I appreciated John Kay's article in the FT this morning, of only because I agree with much of it. He says:
Nationalised financial institutions have often been badly run businesses which served neither their owners nor their customers well. But recent experience has shown that privately owned financial institutions have often been badly run businesses which served neither their owners nor their customers well.
Then he adds:
The British government has set up an organisation called UK Financial Investments. The intention is that UKFI should act as a relatively passive shareholder in these businesses ....rather like ... a private equity house.
But this answer is not adequate. ... The government owns businesses such as Royal Mail and the Nuclear Decommissioning Authority for a reason. The rationale of public ownership is that there is a strong public interest, not just in the financial returns from these activities, but in what these businesses do and how they operate. The government does not, cannot and should not have the same kind of relationship with the companies it owns as a private equity owner.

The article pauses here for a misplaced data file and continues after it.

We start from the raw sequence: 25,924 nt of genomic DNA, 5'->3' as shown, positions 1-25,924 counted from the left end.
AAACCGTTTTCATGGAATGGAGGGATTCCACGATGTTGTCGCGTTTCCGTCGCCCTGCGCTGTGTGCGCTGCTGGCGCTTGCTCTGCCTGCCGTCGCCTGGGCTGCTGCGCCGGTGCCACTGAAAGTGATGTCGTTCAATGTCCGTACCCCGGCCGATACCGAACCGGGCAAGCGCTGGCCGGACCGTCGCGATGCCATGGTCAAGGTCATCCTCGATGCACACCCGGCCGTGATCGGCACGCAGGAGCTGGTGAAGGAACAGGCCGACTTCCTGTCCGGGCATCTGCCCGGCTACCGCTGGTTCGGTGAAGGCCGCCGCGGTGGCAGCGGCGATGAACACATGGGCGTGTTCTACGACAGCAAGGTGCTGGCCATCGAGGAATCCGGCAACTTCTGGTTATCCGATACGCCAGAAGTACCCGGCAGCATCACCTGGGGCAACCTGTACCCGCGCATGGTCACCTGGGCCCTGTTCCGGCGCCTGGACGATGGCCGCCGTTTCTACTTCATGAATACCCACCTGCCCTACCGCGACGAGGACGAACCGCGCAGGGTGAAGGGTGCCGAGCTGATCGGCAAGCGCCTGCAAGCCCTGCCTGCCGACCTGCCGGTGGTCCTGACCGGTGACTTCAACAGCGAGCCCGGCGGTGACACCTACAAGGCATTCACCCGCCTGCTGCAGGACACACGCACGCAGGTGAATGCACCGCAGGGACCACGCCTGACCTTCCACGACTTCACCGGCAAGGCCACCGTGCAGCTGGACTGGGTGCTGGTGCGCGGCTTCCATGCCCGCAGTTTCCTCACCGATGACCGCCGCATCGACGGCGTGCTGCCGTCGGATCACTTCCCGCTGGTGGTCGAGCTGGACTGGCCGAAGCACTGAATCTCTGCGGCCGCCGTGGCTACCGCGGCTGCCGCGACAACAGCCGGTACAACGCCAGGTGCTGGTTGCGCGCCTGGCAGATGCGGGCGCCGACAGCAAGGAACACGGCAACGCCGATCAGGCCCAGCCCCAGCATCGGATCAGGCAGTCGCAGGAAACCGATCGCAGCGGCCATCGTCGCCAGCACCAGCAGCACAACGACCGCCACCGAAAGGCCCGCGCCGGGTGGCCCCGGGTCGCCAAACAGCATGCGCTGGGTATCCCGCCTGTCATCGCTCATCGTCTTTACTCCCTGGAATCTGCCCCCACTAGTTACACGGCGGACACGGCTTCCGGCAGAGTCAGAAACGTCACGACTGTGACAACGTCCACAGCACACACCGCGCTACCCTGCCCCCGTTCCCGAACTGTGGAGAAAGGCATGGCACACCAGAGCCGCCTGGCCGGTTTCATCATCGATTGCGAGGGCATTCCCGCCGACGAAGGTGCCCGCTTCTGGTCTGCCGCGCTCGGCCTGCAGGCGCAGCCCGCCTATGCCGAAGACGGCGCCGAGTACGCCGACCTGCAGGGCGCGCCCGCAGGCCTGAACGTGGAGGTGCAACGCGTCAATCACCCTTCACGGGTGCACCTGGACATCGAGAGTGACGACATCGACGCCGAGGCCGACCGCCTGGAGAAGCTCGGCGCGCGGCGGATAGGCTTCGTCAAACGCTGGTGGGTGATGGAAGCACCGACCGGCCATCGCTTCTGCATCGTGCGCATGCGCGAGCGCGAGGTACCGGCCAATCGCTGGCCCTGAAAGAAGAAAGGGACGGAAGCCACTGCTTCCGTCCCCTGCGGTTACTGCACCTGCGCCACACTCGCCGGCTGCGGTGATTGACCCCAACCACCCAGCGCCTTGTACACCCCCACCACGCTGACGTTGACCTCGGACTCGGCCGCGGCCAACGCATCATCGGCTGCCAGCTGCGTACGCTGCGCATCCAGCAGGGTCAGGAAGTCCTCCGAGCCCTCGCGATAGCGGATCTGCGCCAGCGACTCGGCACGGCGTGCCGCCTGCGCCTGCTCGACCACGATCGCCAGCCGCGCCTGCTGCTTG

So as he says:
The government does recapitalise banks because there is a vital public interest in the continued operation of the payment system and the availability of finance to small- and medium-size businesses. So the primary purpose of the investment is not to ensure that the taxpayer gets its money back - although that issue should certainly not be neglected - but to ensure that these ordinary banking functions operate well.
We taxpayers have rescued these financial institutions for a specific purpose, and we should use our stakes in them to insist that this purpose is fulfilled.